Abstract Expressionism Reading – Erin Lorentzen

The reading Abstract Expressionism covers the the rejection of Modernist canons and the representational style to the reasons the postwar artists were making drastic changes. During the period following World War I, World War II, and still anticipating the Cold War, society was experiencing a sense of “dual consciousness of abundance and anxiety.” Society as a whole was booming, “the golden age” had prospered. But the contradictory unsettling feelings in many Americans from WWI and WWII, were prevalent in society and Abstraction Expression played on the abundance and anxiety. With the building attention to Abstract Expressionism, good and bad, the New York School became the “triumph of American painting,” taking Paris out of the spotlight of modern art.

Abstract Expressionist Artists responded to the postwar anxieties of America. In order to do this, they felt it was essential to reject the representational styles of the previous art movements. Here they thought that by removing the person, all people, whom culture saw as the bad in the world they could evoke straight feelings. Pollock was one of the leading artists of this movement. Through the rejection, Pollock and artists alike strove for art that was a self expression, but a self expression that had it’s own contradictions in “order and chaos, reason and passion, modernism and primitivism” (pg. 131). Pollock’s paintings were the epitome of this concept applying himself, his dual feelings, all through the rejection of popular culture and mass politics. In 1950, Pollock exhibited “Autumn Rhythm, which is iconic to his unsettled feelings, his self expression, observed through his splashes and lines of paint (‘drip’ compositions, pg.119).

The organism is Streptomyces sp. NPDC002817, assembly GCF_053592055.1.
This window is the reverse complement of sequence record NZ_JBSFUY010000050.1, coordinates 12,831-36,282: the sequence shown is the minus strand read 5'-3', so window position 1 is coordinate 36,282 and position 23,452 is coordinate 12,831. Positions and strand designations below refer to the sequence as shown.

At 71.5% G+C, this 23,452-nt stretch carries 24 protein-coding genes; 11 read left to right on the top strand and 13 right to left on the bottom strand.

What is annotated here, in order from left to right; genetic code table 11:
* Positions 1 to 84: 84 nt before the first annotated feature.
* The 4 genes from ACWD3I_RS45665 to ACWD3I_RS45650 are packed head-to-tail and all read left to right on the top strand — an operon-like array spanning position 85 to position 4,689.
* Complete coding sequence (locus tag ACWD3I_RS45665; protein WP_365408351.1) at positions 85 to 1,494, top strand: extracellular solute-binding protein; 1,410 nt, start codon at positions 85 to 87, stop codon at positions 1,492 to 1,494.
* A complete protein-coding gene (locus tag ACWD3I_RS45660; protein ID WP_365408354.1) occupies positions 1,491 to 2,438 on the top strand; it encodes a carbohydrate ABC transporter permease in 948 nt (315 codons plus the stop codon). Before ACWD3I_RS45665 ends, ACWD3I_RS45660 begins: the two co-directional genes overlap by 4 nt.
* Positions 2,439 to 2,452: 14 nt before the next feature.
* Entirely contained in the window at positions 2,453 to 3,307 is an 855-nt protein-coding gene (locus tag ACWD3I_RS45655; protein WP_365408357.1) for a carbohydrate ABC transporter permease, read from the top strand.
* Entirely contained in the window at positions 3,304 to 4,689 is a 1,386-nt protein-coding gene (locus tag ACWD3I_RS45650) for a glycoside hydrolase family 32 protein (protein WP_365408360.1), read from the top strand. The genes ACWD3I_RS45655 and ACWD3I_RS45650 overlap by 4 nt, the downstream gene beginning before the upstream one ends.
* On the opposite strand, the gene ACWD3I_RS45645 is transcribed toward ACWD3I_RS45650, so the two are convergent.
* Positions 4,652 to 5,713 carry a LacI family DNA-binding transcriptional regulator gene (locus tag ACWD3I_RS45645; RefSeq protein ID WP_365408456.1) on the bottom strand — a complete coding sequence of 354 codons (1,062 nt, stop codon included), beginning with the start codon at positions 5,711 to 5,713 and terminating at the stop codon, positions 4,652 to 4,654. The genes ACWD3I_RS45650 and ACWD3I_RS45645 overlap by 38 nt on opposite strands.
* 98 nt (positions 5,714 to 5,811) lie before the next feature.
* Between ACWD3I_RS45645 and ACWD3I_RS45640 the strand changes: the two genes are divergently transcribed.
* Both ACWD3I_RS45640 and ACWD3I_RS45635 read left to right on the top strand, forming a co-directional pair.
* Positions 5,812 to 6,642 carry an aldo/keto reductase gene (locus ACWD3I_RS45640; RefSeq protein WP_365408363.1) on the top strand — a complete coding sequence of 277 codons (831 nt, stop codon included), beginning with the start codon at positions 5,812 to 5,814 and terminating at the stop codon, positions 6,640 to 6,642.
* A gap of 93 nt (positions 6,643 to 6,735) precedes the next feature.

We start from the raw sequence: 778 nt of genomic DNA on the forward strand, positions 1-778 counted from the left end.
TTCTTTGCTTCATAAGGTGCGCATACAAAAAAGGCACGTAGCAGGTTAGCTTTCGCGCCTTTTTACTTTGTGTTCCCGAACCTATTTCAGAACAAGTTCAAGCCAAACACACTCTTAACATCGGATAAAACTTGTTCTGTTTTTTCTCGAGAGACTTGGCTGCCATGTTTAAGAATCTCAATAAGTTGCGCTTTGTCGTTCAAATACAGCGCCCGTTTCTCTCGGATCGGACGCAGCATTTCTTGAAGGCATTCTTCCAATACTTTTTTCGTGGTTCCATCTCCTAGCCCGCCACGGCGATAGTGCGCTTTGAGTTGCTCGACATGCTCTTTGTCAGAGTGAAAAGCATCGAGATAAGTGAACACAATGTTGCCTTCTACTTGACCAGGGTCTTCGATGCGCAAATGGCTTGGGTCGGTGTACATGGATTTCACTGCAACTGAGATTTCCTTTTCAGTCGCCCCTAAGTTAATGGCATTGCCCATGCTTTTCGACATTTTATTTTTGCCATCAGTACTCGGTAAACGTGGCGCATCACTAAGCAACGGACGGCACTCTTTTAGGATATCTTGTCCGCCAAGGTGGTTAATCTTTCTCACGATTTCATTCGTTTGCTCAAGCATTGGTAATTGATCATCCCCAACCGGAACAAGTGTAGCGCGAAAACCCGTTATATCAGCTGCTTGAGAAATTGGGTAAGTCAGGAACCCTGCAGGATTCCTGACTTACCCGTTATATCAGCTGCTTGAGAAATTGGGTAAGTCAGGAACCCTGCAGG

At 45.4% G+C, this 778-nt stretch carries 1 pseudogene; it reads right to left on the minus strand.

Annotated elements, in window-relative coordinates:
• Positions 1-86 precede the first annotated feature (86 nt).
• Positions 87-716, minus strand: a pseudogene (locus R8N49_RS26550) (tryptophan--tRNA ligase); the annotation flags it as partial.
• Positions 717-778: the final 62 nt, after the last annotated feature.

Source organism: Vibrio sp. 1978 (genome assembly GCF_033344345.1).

Another point the reading wanted to portray was that not all representation was lost. Sexism, racism, and judgement against others was prevalent in the 50’s and 60’s. The sexism based off the idea that the woman’s place was at home and now women had places in the workforce from the war time when women went to work. With the booming economy, a lot of women decided they wanted to continue working and held positions in the work force. William de Kooning’s “Woman” started with an abstract woman speaking on the sexism and female sexuality, lacking the woman in the workplace. Other artists also used Abstract Expressionism to twist representation and eventually fell into the full anti-representational canons.

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